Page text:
Artwork’s Title: Bluer than blue
Materials Used: Acrylic, Oil and Hair on Linen
Studio Based: Singapore
Aisha Rosli, Bluer than blue, 122 x 122 cm, Acrylic, Oil and Hair on Linen, 2022
Can you tell us about the process of making your work?
The process of my paintings are of my mindscape. I paint exaggerated scenes using parts of my emotions and also spaces that I capture from my surroundings. Putting my ideas together for my composition is like a puzzle since they’re from different sources of ideas which gives off an unfamiliar yet familiar, uncanny space.
Painting in layers- glazing because it is similar to physically concealing and revealing the idea behind the painting/body of works. Visually, it allows the character and uncanny spaces to communicate and respond to each other.
How would you define your work in a few words (ideally in 3 words)?
Haunting, sensitive, layers.
How did you come up with the idea of ‘‘Bluer than blue’’ (2022)? Is there any story behind this artwork?
The interrogation to our bodily presence is expressed through the use of the blue hue on the complexion of the character- Blue, which calls to mind feelings of calmness, fondness and ultimately, the increased sensitivity to pain.
‘Bluer than blue’ is of this character mimicking the idea of shedding skin (cutting off her hair) in the bathroom. The contrast of the blue pale skin (cold, pale, silence) and the sweltering room suggests she’s overwhelmed, forcing her to be in such a state.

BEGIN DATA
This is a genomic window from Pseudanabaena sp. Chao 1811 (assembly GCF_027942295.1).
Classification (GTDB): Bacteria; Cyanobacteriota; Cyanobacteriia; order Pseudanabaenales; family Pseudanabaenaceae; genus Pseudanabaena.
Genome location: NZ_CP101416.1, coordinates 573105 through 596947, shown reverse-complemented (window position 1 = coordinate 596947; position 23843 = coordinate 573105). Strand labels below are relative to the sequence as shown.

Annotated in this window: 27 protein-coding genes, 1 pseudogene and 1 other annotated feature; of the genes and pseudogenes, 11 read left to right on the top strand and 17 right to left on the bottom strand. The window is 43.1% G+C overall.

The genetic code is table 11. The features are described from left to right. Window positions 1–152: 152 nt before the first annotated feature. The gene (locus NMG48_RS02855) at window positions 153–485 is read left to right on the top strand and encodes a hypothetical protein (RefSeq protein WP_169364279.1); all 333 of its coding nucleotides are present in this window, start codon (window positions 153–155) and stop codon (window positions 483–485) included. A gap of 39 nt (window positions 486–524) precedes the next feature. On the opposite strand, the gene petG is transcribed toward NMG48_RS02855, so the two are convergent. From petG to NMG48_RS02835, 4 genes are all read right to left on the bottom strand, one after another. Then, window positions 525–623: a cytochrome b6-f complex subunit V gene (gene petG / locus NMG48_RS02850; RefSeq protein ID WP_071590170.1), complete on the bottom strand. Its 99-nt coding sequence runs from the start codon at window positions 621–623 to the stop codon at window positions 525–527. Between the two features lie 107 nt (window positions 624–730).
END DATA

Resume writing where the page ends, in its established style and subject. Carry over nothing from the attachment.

Female figures seem to dominate your recent artworks; is it a current motif or is there any particular reason for concentrating on male representation on your canvases?
I paint female figures because it is what is closest to me, something that is close and familiar. There is no particular reason for painting only females or less men.
Light blueish hues seem to be a distinctive common place regarding the depiction of the characters on your canvases; do you feel aesthetically engaged with this particular colour at all? Is it meaningful at your artistry?
Previously I painted a series of works called “Black eye” and the paintings are of vague scenes involving characters with bruises and discoloration around the eyes. I wanted to develop the idea of discoloration of the eyes to something more acute, therefore I decided to spread it all over the character’s body. Bluish hues suggest tenderness- pain to touch and also calm and quiet.
Where do you draw inspiration in order to build up your distinctive portraiture on canvas? Do specific artworks have been created by random experiments in your studio or do you usually come up with a particular concept or narrative in the very beginning of your artistic process?
I draw inspiration from my surroundings and also myself. But I don’t paint reality. My works are both from random experiments and also a planned composition in mind. I would usually go with the flow and try not to have a specific concept at first because I find it challenging as I will consciously try to fit my subject matter into the idea and that will seem unnatural and insincere to me.
What would be the best way to exhibit your work?
Rustic space with dimmed room and spotlights.
Can you mention any artists you, lately or generally, take inspiration from?
Paula Rego, Guglielmo Castelli, Picasso, Francis Bacon.
What about the place where you work? What’s your studio space look like?
I share my studio space with 3 other painters. It is small but cosy and I feel the most comfortable when I’m in the studio!
Aisha Rosli, They might be catching up, 160 x 130 cm, Acrylic, Oil, Charcoal on Linen, 2022
Aisha Rosli, Looking up to the sky for something I may never find, 45.5 x 61cm, Acrylic, Oil and Charcoal on Linen, 2022
Aisha Rosli, Stuck in the Middle, 91 x 122 cm, Acrylic, Oil, Charcoal, Pastels and receipt on Linen, 2022
Aisha Rosli, Can’t Stop wondering where you are, 160 x 140 cm, Acrylic, Oil, Charcoal on Linen, 2022
All images courtesy of the artist